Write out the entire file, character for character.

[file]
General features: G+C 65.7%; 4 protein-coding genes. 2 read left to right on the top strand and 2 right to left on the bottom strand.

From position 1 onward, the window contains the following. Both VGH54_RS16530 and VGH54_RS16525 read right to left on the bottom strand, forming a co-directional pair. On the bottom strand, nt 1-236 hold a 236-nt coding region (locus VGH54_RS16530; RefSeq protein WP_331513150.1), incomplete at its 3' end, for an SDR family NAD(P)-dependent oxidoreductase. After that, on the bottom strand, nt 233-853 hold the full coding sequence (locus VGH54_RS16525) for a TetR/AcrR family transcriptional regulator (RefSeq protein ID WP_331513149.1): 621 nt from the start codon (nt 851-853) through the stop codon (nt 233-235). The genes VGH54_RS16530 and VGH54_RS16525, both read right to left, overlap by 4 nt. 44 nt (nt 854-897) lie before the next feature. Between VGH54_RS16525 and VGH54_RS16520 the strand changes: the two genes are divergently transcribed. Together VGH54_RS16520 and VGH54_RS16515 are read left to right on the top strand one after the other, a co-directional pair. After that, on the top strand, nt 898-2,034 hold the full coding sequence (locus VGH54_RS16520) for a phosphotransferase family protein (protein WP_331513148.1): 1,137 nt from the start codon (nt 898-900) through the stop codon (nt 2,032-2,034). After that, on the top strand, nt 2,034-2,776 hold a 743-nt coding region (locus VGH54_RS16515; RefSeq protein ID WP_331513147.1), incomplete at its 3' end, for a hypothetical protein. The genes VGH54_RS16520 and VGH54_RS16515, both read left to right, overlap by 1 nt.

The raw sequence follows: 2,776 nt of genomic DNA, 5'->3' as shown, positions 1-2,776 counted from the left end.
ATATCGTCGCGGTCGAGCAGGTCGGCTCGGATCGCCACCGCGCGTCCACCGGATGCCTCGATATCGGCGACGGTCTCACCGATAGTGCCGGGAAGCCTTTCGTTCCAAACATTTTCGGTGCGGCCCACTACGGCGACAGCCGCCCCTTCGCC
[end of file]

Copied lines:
General features: G+C 65.7%; 4 protein-coding genes. 2 read left to right on the top strand and 2 right to left on the bottom strand.

From position 1 onward, the window contains the following. Both VGH54_RS16530 and VGH54_RS16525 read right to left on the bottom strand, forming a co-directional pair. On the bottom strand, nt 1-236 hold a 236-nt coding region (locus VGH54_RS16530; RefSeq protein WP_331513150.1), incomplete at its 3' end, for an SDR family NAD(P)-dependent oxidoreductase. After that, on the bottom strand, nt 233-853 hold the full coding sequence (locus VGH54_RS16525) for a TetR/AcrR family transcriptional regulator (RefSeq protein ID WP_331513149.1): 621 nt from the start codon (nt 851-853) through the stop codon (nt 233-235). The genes VGH54_RS16530 and VGH54_RS16525, both read right to left, overlap by 4 nt. 44 nt (nt 854-897) lie before the next feature. Between VGH54_RS16525 and VGH54_RS16520 the strand changes: the two genes are divergently transcribed. Together VGH54_RS16520 and VGH54_RS16515 are read left to right on the top strand one after the other, a co-directional pair. After that, on the top strand, nt 898-2,034 hold the full coding sequence (locus VGH54_RS16520) for a phosphotransferase family protein (protein WP_331513148.1): 1,137 nt from the start codon (nt 898-900) through the stop codon (nt 2,032-2,034). After that, on the top strand, nt 2,034-2,776 hold a 743-nt coding region (locus VGH54_RS16515; RefSeq protein ID WP_331513147.1), incomplete at its 3' end, for a hypothetical protein. The genes VGH54_RS16520 and VGH54_RS16515, both read left to right, overlap by 1 nt.

The raw sequence follows: 2,776 nt of genomic DNA, 5'->3' as shown, positions 1-2,776 counted from the left end.
ATATCGTCGCGGTCGAGCAGGTCGGCTCGGATCGCCACCGCGCGTCCACCGGATGCCTCGATATCGGCGACGGTCTCACCGATAGTGCCGGGAAGCCTTTCGTTCCAAACATTTTCGGTGCGGCCCACTACGGCGACAGCCGCCCCTTCGCC